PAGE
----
If we don't face our daemons, whether they are from past trauma or just the ordinary run of the mill anxiety closet stuff, we don't grow. And a lot of what I do as a top involves helping people grow. And the more you have recovered from past problems and the more extra fears you have successfully endured, the more prepared you are to face life's challenges.

"The only thing we have to fear is fear itself". Well, not the only thing but fear of X often causes more damage than X itself.

subversive_sub said...

"But it was something, to be able to tell someone, 'This terrifies me, so's you're aware.'"

It's only in my first (and current) relationship with a dom that I felt free enough to do this, to admit my fears and inhibitions around sex.

I think there's something about BDSM that makes those who play with it more accepting of the relationship between fear and sex. When you're regularly engaging in sexual activities that emulate scary situations, you obviously have to take a lot more care and precaution, check in with your partner, etc. etc. And for me, anyway, this has made it so much easier for me to admit when I'm scared, when something is too much, too far, too scary, without feeling ashamed about it. It forces both of you to become much more aware of where those boundaries are, and to talk about them -- something that everyone, not just kinky folk, should be doing with their sexual partner, but usually don't...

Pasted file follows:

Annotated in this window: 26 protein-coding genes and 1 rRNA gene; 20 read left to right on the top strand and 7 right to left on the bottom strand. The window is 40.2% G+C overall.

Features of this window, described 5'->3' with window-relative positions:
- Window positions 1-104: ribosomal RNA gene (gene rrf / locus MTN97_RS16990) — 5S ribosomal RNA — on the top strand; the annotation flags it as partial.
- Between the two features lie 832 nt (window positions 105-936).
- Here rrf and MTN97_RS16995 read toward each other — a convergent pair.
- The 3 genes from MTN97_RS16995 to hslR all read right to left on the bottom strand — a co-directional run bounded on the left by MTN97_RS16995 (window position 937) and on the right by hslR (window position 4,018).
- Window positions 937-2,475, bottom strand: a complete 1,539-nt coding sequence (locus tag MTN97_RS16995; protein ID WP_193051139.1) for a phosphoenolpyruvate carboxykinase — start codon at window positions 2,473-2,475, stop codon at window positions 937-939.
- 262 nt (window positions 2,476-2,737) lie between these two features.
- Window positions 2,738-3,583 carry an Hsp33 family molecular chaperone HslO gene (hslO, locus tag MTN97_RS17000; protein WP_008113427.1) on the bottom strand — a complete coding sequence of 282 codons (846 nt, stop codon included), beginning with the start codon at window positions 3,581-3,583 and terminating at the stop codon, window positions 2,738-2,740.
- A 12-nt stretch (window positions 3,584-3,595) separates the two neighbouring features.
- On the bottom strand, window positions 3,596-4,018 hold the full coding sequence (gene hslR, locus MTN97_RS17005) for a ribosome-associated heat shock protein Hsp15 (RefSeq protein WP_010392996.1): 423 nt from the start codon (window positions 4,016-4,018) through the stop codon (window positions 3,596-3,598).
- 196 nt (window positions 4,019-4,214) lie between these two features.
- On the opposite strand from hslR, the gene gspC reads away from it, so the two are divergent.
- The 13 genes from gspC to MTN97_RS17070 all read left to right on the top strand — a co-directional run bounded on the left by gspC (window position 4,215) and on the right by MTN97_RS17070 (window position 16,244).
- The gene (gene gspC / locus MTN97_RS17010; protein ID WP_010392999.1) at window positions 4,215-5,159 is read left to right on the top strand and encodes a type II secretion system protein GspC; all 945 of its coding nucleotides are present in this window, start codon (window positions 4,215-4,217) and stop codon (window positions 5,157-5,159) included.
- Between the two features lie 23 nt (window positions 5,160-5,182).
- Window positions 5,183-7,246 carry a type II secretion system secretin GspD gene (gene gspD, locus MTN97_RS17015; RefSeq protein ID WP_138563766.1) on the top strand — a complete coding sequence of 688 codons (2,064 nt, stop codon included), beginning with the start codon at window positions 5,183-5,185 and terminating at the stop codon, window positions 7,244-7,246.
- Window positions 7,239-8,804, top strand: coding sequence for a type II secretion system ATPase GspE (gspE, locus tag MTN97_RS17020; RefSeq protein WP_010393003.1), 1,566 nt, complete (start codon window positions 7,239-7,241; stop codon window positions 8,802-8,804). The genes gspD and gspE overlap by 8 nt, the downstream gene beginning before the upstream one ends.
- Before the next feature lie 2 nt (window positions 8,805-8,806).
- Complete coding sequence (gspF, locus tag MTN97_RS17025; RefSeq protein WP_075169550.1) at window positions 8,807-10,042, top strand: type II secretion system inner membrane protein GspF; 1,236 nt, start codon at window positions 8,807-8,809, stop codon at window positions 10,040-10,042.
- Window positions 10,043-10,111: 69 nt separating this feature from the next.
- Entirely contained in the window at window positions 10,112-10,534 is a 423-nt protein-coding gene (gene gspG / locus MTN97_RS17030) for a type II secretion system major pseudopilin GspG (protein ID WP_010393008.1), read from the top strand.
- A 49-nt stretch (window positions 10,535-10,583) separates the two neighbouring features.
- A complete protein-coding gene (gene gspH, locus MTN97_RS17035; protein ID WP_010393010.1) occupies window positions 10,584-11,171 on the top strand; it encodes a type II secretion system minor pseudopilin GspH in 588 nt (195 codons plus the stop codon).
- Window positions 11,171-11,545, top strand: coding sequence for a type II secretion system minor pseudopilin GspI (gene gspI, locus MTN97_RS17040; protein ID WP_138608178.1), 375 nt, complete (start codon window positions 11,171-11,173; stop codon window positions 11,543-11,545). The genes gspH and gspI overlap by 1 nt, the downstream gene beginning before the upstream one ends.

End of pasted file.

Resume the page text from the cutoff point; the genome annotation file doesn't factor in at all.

EthylBenzene said...

"I used to go caving with a guy who started caving because he was claustrophobic. By the anti-sex/bdsm/porn/sex-trade reasoning, caving was not ok because he had emotional damage. But it was exactly what he needed. And other people did it for different reasons. Kinda like saying, "medicine is bad because only people who have suffered from illness need it"."

Wow, what a great analogy! I am so stealing that! Very perceptive.

Subversive -- that level of communication is one of the reasons why I always kind of have trouble picturing what "vanilla" people are doing in bed. How do they know if their partner is ok? How do they know exactly how to please the other person? Weird.

A. J. Luxton said...

"Kinda like saying, "medicine is bad because only people who have suffered from illness need it"."

That's like the joke about finding out that the crime rate is highest in cities with the most police, and firing the police...

muebles camobel said...

This can't have effect in actual fact, that's exactly what I suppose.